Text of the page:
Shapr Launches App for Matching Up Business Leads, Raises $3.1M
With a dose of the matchmaking mechanics found in dating services, on Tuesday a startup called Shapr unveiled its app that connects professionals looking for leads, jobs, and opportunities.
The startup also raised $3.1 million in a seed round with private investors that include BlaBlaCar CEO Frédéric Mazzella.
Based in New York and Paris, Shapr created a social discovery app that tries to put another spin on networking. It matches professionals who need to find someone, through their mutual connections, with certain expertise or knowledge.
Co-founder Ludovic Huraux says Shapr users can add up to 50 people from their existing LinkedIn contacts to create a circle of folks they can turn to. The user and their circle mutually share their extended professional networks with each other for the purpose of making business connections. Huraux compares Shapr to breaking bread with your peers to find new leads.
“In real life, you have lunch with someone you trust, you talk to them about your issues,” he says. That contact might suggest one of their connections to help.
The Shapr app sends five recommended connections to users every day based on the types of new contacts they seek. Users can also post to a forum called Shapeline to get the word out to their current contacts with details on what they need.
This could be used to alert people to job opportunities, for example. It can also be used to find professionals with particular expertise, such as a patent attorney. The app’s matching can be done through tags and information fields to detail what the user is interested in, which can include finding funding, mentorship, or hiring talent.
Still, this is an idea with some caveats.
Despite the flurry of attention matchmaking dating app Tinder has gotten, building a business around software that introduces people to new contacts is not easy. Sonar in New York tried to evolve in a similar space, but did not gain the traction it needed.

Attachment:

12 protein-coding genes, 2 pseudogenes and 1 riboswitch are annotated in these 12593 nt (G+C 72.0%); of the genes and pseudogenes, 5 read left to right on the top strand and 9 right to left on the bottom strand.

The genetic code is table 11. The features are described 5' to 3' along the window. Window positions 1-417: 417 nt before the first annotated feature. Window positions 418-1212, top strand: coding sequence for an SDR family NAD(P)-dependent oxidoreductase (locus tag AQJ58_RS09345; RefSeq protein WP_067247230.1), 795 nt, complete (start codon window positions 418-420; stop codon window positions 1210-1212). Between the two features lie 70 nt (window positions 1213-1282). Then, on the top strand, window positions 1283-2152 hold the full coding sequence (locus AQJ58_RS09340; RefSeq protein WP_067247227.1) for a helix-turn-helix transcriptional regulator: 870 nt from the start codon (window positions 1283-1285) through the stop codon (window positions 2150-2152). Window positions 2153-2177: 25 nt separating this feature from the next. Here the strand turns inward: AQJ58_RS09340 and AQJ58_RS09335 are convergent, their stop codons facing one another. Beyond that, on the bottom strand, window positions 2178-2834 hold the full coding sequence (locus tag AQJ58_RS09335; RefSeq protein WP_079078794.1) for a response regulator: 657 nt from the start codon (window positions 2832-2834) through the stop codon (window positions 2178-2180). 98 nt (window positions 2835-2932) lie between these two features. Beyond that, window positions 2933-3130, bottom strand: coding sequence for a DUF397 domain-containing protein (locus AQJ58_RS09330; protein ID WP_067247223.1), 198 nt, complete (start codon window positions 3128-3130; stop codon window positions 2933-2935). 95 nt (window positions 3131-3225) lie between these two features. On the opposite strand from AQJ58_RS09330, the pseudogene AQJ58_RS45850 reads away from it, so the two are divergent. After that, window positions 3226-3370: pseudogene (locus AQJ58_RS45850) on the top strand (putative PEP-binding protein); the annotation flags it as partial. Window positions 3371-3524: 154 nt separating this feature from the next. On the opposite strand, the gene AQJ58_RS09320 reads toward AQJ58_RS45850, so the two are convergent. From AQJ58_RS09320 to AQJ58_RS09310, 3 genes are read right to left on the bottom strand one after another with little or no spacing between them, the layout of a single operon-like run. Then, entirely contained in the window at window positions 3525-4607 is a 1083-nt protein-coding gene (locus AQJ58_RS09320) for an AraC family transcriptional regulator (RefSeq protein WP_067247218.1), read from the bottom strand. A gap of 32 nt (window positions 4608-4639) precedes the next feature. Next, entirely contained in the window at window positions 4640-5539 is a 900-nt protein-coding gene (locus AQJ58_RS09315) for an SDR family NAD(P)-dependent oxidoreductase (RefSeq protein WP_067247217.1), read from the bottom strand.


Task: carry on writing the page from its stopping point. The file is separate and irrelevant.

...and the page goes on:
Though Sonar was primarily a social app used to search for new friends, its team also added connectivity with LinkedIn to help professionals find new contacts. However, those efforts did not bring Sonar substantial gains, and it shut down in 2013.
Huraux is familiar with making connections through digital means. He previously founded Attractive World, a dating site in France. Shapr came about through a chance meeting with a new contact. Huraux happened to sit next to the grandmother of Zane Groshelle on a flight to France.
Huraux learned that Groshelle, a veteran of music recommendation service Songza, was also in the technology scene, and the grandmother introduced the duo to each other. Groshelle and Huraux and compared ideas, and then went on to cofound Shapr.
The company has 13 fulltime employees, split between the technical staff in Paris and the marketing and community management personnel at WeWork Soho, a co-working space in New York.
For all its ambitions, Shapr’s plans could raise questions of overlap with the paid services LinkedIn subscribers get—especially for messaging new contacts. However, Groshelle believes the Shapr app augments rather than competes with its info source for profiles. “We see ourselves as complementary to LinkedIn,” he says. “If you’re looking for a job, you can use Shapr as your personal referral system.”